Example of subtract

Example code of atomic operations in Multimaps — FoundationDB 6.2 looks inefficient.

@fdb.transactional
def multi_subtract(tr, index, value):
    v = tr[multi[index][value]]
    if v.present() and struct.unpack('<q', str(v))[0] > 1:
        tr.add(multi[index][value], struct.pack('<q', -1))
    else:
        del tr[multi[index][value]]

Should use compare_and_clear (recommended in the developer guide).

@fdb.transactional
def multi_subtract(tr, index, value):
    tr.add(multi[index][value], struct.pack('<q', -1))
    tr.compare_and_clear(multi[index][value], struct.pack('<q', 0))

Note
If a transaction uses both an atomic operation and a strictly serializable read on the same key, the benefits of using the atomic operation (for both conflict checking and performance) are lost.
Developer Guide — FoundationDB 6.2

Another, I think the next code

@fdb.transactional
def decrement(tr, counter):
    tr.add(counter, struct.pack('<i', -1))
    tr.compare_and_clear(counter, struct.pack('<i', -1))

is safer and easier than the original code in the developer guide.

@fdb.transactional
def decrement(tr, counter):
    tr.add(counter, struct.pack('<i', -1))
    tr.compare_and_clear(counter, struct.pack('<i', 0))

Yeah, that’s probably true. I believe the multimap example (and most of the examples) were written before COMPARE_AND_CLEAR as added. I think this should probably be a GitHub issue to improve that.

I’m not sure I quite understand this part of your post. Not sure if this a copy-paste error, but I think the argument to compare_and_clear needs to be 0 instead of -1. (If it’s -1, then the key will be deleted after the key is decremented to zero, which I think should never happen, whereas we want it to be deleted precisely when it gets decremented to zero.)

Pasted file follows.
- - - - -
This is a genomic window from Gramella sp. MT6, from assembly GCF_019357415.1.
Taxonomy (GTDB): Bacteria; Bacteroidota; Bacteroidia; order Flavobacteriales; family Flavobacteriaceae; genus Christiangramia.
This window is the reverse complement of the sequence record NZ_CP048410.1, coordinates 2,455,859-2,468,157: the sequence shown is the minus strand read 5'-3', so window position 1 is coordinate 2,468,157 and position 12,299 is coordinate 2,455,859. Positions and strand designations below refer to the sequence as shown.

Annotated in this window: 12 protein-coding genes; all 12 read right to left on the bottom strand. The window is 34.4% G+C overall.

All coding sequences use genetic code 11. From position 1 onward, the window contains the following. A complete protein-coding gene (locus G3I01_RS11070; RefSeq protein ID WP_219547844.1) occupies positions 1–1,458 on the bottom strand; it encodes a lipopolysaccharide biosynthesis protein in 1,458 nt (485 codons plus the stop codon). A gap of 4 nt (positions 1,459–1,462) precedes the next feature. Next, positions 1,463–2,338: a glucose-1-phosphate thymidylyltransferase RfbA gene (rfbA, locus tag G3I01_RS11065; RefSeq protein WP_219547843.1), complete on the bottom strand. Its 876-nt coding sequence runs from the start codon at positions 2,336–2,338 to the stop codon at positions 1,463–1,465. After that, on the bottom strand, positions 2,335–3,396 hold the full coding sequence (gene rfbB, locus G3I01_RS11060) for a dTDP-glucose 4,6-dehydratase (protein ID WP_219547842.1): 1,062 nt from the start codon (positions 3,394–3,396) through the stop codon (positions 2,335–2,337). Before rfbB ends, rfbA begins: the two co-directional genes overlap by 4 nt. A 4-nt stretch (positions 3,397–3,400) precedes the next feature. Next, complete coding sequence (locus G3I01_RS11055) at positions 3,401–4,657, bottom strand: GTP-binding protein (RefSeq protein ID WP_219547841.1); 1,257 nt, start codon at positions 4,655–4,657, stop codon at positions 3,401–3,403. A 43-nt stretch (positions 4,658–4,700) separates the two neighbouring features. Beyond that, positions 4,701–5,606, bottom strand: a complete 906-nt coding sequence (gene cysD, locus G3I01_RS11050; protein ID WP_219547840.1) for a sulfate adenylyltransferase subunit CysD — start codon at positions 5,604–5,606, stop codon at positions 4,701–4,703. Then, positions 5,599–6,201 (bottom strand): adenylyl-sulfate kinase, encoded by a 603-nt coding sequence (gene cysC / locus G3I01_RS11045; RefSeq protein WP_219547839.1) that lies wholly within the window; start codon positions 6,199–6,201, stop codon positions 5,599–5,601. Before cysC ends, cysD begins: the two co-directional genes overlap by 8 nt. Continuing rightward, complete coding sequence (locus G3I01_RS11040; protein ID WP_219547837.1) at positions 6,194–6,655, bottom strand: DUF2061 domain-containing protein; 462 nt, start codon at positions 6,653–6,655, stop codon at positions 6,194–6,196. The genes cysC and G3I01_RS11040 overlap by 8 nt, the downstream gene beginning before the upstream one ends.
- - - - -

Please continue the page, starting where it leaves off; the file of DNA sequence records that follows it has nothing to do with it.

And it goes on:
It is my intended change. Clearing a value when the value is -1 enables to decrement 0 or an empty value. Due to this advance, developers don’t have to check that the count is 1 or more (decrementable). This robust decrement code would safely work with more use cases. My decrement code is as follows.

func decrement(tr fdb.Transactor, key fdb.KeyConvertible) uint32 {
	step := []byte{0xff, 0xff, 0xff, 0xff}
	value, err := tr.Transact(func(tx fdb.Transaction) (interface{}, error) {
		tx.Add(key, step)
		tx.CompareAndClear(key, step)
		return tx.Snapshot().Get(key).Get()
	})
	if err != nil {
		log.Fatalf("Unable to perform FDB transaction (%v)", err)
	}
	return bytesToUint(value.([]byte))
}

I see. I guess I’m not sure I totally follow (i.e., if you have a count which will hopefully always be non-negative, it seems like it would never get to -1), but it may depend on your desired semantics. I suppose there are versions of this where you do want to distinguish between a zero value and no value at all

Of course my version is inappropriate in that case. However, my version works without reading the current value, right? And transactions should avoid reading the current value in atomic operations. So I think replacing tr.compare_and_clear(counter, struct.pack('<i', 0)) with tr.compare_and_clear(counter, struct.pack('<i', -1)) will make no problem. Well, the current code would be easier to understand.